Readers offer their best tips for tweaking data files with text editors, bookmarking articles for later, and streamlining the shopping.
About the Tips Box: Every day we receive boatloads of great reader tips in our inbox, but for various reasons — maybe they're a bit too niche, maybe we couldn't find a good way to present it, or maybe we just couldn't fit it in — the tip didn't make the front page. From the Tips Box is where we round up some of our favourites for your buffet-style consumption. Got a tip of your own to share? Email it to tips at lifehacker.com.au.
Open Data Files in Text Editors to See if They Can Be Tweaked
DanYHKim explores all possible options to tweak configuration files:
I was trying to work with an Adobe Acrobat .pdf form, and tried exporting the form data to a .fdf file (Form data file?). Of course, any filename.fdf will open by default in Acrobat, but I tried opening it using Notepad.
Notepad is pretty agnostic about how it opens files. The .fdf turns out to be plain text. It contains the names of all of the form fields, delimited by angle brackets, and any data in these fields.
With some study, I was able to make a spreadsheet to hold data for multiple forms, and then generate a plain text file that can be used to fill out the .pdf form. I don't need to save each completed form as a separate file, or work through the hacks necessary for keeping forms that prohibit saving.
What other seemingly-proprietary files are actually text? Well, a VMware .vmx configuration is plain text. A Protein Data Bank molecular crystal structure file is plain text. An Acrobat .pdf file is a mix, but sometimes you can alter the text in a .pdf document by editing the plain text elements. It's worth the look.
Linux users are certainly already used to this idea, but it does work across operating systems — although not with all types of files, sadly. Some will just come up as garbled text, and it takes some trial and error to see which file types you can tweak yourself. As always, back up the file before you mess with it.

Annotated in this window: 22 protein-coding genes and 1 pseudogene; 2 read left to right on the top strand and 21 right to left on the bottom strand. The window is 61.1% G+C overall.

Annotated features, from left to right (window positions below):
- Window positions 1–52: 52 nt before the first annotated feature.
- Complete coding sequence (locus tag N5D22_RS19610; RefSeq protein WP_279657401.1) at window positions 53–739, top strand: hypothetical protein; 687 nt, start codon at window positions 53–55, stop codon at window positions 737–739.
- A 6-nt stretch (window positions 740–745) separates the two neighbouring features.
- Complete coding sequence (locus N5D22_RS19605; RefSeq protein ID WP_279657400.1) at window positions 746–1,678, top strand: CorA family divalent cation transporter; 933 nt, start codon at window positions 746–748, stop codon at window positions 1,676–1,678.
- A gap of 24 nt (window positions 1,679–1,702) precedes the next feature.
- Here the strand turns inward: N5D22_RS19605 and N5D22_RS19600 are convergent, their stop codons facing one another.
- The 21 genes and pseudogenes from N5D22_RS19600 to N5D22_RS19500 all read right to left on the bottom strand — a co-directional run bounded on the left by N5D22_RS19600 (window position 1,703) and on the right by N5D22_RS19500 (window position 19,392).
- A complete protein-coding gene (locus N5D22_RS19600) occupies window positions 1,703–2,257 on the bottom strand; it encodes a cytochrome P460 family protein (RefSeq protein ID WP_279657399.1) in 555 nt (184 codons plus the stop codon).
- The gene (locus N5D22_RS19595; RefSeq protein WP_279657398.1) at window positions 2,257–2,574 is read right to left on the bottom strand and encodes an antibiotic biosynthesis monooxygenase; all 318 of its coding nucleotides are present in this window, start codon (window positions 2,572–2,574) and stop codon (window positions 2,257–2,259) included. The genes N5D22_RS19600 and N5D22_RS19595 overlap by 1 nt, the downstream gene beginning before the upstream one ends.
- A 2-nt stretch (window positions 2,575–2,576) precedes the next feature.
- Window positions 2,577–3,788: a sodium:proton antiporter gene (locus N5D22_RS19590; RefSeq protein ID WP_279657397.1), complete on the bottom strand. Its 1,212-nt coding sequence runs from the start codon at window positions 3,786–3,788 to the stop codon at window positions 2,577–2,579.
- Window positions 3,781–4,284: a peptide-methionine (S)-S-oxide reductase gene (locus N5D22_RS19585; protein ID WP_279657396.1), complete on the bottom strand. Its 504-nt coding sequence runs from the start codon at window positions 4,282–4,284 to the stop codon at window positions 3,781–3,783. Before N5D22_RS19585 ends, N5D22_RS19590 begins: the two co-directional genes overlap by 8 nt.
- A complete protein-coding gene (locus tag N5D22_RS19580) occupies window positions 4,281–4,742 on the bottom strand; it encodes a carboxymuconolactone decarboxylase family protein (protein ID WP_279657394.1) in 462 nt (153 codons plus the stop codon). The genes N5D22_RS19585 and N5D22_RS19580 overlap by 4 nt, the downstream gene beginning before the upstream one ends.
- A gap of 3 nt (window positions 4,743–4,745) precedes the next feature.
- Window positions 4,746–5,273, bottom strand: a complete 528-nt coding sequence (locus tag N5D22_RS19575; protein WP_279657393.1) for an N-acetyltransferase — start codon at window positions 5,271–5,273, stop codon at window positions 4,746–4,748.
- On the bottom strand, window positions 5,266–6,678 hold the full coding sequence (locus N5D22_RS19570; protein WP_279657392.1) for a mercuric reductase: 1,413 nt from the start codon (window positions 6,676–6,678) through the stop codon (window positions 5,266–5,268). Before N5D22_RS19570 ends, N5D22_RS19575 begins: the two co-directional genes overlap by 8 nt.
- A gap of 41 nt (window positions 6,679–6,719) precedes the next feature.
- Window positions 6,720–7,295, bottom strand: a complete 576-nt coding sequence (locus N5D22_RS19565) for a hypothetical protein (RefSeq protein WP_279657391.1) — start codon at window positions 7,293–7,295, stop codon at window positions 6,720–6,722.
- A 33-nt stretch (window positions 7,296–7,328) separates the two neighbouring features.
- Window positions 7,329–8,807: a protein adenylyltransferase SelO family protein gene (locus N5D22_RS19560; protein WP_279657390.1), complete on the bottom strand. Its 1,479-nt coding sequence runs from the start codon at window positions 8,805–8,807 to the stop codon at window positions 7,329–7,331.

Differentiate Bookmarks in the Bookmark Bar for Reading Later
leftymcrighty uses his bookmark bar for bookmarks and items to read later:
When I want to read a web page at a later time, I find bookmarking the page isn't good enough, because I'll just forget it's there. My quick fix is to drop them on Firefox's Bookmarks Toolbar, so that they're always out in the open whenever I open the browser. To ease up on overcrowding (and make my "read later" bookmarks stand out even more), I remove the name from all my permanent bookmarks, leaving only the website's icon. This works quite well in conjunction with Xmarks, because I can bookmark something at work to read when I get home. Also, with the wide-screen format so popular in most new monitors, this leaves plenty of room for links to pile up in the toolbar.
Organise Groceries on the Conveyor Belt for Quick Unpacking at Home
Photo by Matt MacGillivray.
Mike organises his items at the store so he doesn't have to later:
While I'm waiting in line at the grocery store, I organize my groceries on the conveyor belt so that they get bagged in categories. I'll put up all of the produce, then canned goods, frozen foods, bathroom stuff, etc. When I get home, everything is more or less sorted and I can quickly get everything put away.